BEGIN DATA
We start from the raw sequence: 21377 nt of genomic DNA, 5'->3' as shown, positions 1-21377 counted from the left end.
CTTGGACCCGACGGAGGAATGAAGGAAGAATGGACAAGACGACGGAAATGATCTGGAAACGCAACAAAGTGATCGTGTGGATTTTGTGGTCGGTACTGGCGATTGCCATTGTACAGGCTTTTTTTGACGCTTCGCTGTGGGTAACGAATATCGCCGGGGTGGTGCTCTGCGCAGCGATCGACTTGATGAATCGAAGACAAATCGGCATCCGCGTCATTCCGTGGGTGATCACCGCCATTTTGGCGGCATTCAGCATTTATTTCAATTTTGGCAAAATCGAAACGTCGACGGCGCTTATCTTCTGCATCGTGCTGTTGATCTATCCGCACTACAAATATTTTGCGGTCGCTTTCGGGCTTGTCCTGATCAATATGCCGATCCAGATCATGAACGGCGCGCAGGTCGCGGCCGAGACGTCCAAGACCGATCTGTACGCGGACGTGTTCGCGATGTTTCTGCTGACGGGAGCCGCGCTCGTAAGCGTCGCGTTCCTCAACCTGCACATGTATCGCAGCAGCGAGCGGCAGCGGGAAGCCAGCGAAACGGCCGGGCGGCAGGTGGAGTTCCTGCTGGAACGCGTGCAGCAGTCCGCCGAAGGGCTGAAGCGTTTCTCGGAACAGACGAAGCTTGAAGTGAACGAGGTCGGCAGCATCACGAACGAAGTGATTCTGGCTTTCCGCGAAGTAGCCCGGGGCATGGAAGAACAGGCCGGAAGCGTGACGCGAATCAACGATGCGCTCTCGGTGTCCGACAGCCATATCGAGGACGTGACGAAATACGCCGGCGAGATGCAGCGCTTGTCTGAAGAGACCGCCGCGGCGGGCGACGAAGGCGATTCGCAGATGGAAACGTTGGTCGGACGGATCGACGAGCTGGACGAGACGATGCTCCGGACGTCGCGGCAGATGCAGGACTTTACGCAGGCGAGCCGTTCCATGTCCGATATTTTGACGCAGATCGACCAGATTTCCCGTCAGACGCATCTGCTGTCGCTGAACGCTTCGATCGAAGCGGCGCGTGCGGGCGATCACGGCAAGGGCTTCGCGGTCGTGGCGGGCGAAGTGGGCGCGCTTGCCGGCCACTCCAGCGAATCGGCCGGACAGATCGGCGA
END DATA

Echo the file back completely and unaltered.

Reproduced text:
We start from the raw sequence: 21377 nt of genomic DNA, 5'->3' as shown, positions 1-21377 counted from the left end.
CTTGGACCCGACGGAGGAATGAAGGAAGAATGGACAAGACGACGGAAATGATCTGGAAACGCAACAAAGTGATCGTGTGGATTTTGTGGTCGGTACTGGCGATTGCCATTGTACAGGCTTTTTTTGACGCTTCGCTGTGGGTAACGAATATCGCCGGGGTGGTGCTCTGCGCAGCGATCGACTTGATGAATCGAAGACAAATCGGCATCCGCGTCATTCCGTGGGTGATCACCGCCATTTTGGCGGCATTCAGCATTTATTTCAATTTTGGCAAAATCGAAACGTCGACGGCGCTTATCTTCTGCATCGTGCTGTTGATCTATCCGCACTACAAATATTTTGCGGTCGCTTTCGGGCTTGTCCTGATCAATATGCCGATCCAGATCATGAACGGCGCGCAGGTCGCGGCCGAGACGTCCAAGACCGATCTGTACGCGGACGTGTTCGCGATGTTTCTGCTGACGGGAGCCGCGCTCGTAAGCGTCGCGTTCCTCAACCTGCACATGTATCGCAGCAGCGAGCGGCAGCGGGAAGCCAGCGAAACGGCCGGGCGGCAGGTGGAGTTCCTGCTGGAACGCGTGCAGCAGTCCGCCGAAGGGCTGAAGCGTTTCTCGGAACAGACGAAGCTTGAAGTGAACGAGGTCGGCAGCATCACGAACGAAGTGATTCTGGCTTTCCGCGAAGTAGCCCGGGGCATGGAAGAACAGGCCGGAAGCGTGACGCGAATCAACGATGCGCTCTCGGTGTCCGACAGCCATATCGAGGACGTGACGAAATACGCCGGCGAGATGCAGCGCTTGTCTGAAGAGACCGCCGCGGCGGGCGACGAAGGCGATTCGCAGATGGAAACGTTGGTCGGACGGATCGACGAGCTGGACGAGACGATGCTCCGGACGTCGCGGCAGATGCAGGACTTTACGCAGGCGAGCCGTTCCATGTCCGATATTTTGACGCAGATCGACCAGATTTCCCGTCAGACGCATCTGCTGTCGCTGAACGCTTCGATCGAAGCGGCGCGTGCGGGCGATCACGGCAAGGGCTTCGCGGTCGTGGCGGGCGAAGTGGGCGCGCTTGCCGGCCACTCCAGCGAATCGGCCGGACAGATCGGCGA